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Wednesday 16 February 2011

Apolaustic – And Other Words

One niggling business in editing is the sentence that just will not read right. There is nothing particularly wrong with the sentence. All its words are in good order, the sentiment is not complicated but a reader will trip on it. I include myself as one of those readers.

It can be down simply to how people see when they read. The word ‘inexpensive’, for example, should not end a sentence. In the run of reading, a lot of people, myself included, tend to see ‘expensive’. This is something well known to advertisers – ‘Not’ is a no-no in a slogan. ‘Not fattening’, for example. The opposite impression is left in the mind of a consumer.

I have had some relief from the necessary fiddle of editing because my husband recently gave me the Penguin collection of all five novels about Richard Hannay written by John Buchan.

The most famous of these is of course the first, The Thirty-Nine Steps. I had read two others, Greenmantle and The Three Hostages. The two I had not read were Mr Standfast and, the one I am going to mention here, The Island of Sheep.

In Chapter Six – Sundry Doings at Fosse – Richard Hannay calls in on MacGillivray and finds him reading Greek, ancient Greek that is. Though MacGillivray is in his rooms in Mount Street , he works at ‘the Yard’ (Scotland Yard). He refers to and translates from Herodotus and in his description of Lancelot Troth, the man Hannay is interested in says ‘- he leads the apolaustic life, and that’s an expensive thing nowadays.’

Vocabulary in those ‘nowadays’ was different from these ‘nowadays’. I think I’m on pretty safe ground in saying that not many thrillers published this year will include the word ‘apolaustic’ (devoted to pleasure). I have no idea how many high ranking officers at ‘the Yard’ now seek consolation and wisdom in the classics.

In any case I very much doubt that ‘apolaustic’ was in common usage in 1936 either, but presumably Buchan thought that his younger readers could always look it up in a dictionary.

No, I am not going to defend ‘apolaustic’ or say ignorance of its meaning will prevent a full and happy life. We get along reasonably well without it and not many of us want to suggest something short of hedonism but, as it turns out in the novel, the kind of enjoyment that involves having a six hundred ton yacht. I can think of other terms for a person like that.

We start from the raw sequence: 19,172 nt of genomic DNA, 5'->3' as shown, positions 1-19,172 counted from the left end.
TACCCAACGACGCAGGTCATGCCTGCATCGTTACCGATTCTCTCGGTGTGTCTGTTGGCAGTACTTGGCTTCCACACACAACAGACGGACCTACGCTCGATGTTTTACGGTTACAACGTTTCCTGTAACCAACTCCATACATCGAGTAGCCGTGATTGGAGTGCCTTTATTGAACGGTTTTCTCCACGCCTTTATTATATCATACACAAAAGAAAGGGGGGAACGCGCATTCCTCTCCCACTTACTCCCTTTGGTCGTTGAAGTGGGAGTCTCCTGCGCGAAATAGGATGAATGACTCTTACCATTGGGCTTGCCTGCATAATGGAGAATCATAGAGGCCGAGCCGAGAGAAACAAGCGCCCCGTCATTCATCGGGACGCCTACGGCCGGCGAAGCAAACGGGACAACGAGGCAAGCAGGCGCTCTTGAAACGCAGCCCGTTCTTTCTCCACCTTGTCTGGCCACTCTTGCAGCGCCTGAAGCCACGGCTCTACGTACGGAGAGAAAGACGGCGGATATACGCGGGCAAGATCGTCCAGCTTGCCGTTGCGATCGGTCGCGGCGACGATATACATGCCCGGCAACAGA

It will happen to us all, of course with time, but one of the incidental pleasures of reading Buchan is the sometimes sniffy attitude of his hero Hannay. Forget the six hundred ton yacht, this is more from the first class lounge of an ocean liner:

“I pondered long over that letter. The first thing that struck me was that it was not written in Sandy’s usual fastidious style. It was frank journalism and must be meant to appeal to a particular audience.”

And I am particularly fond of “the most sumptuous of Lombard’s possessions” – referring to Mrs Lombard. “As a girl she must have been lovely, and she was still a handsome woman of the heavy Madonna type – a slightly over-coloured Madonna. Being accustomed to slim people…I thought her a little too ‘fair of flesh’, in the polite phrase of the ballads.”

Now in Washington Shadow, I let an African character give Buchan something of a going over, particularly as regards Prester John. Buchan could be and was, as someone has limply said, ‘as racist as his time.’

Buchan’s fluency of style and wide vocabulary are a saving grace? I admire them but that’s not my point here.

History is a tracing back to see how we are what we are. To deny the inconveniences of a text – as in the new, modern version of Huckleberry Finn, (see here and here) in which vocabulary and expressions from the original text were changed - is a mistake. It’s particularly a mistake in Mark Twain’s classic because it bowdlerizes the text of Twain’s irony.

It is even more patronizing to the reader than Buchan could be to some characters.

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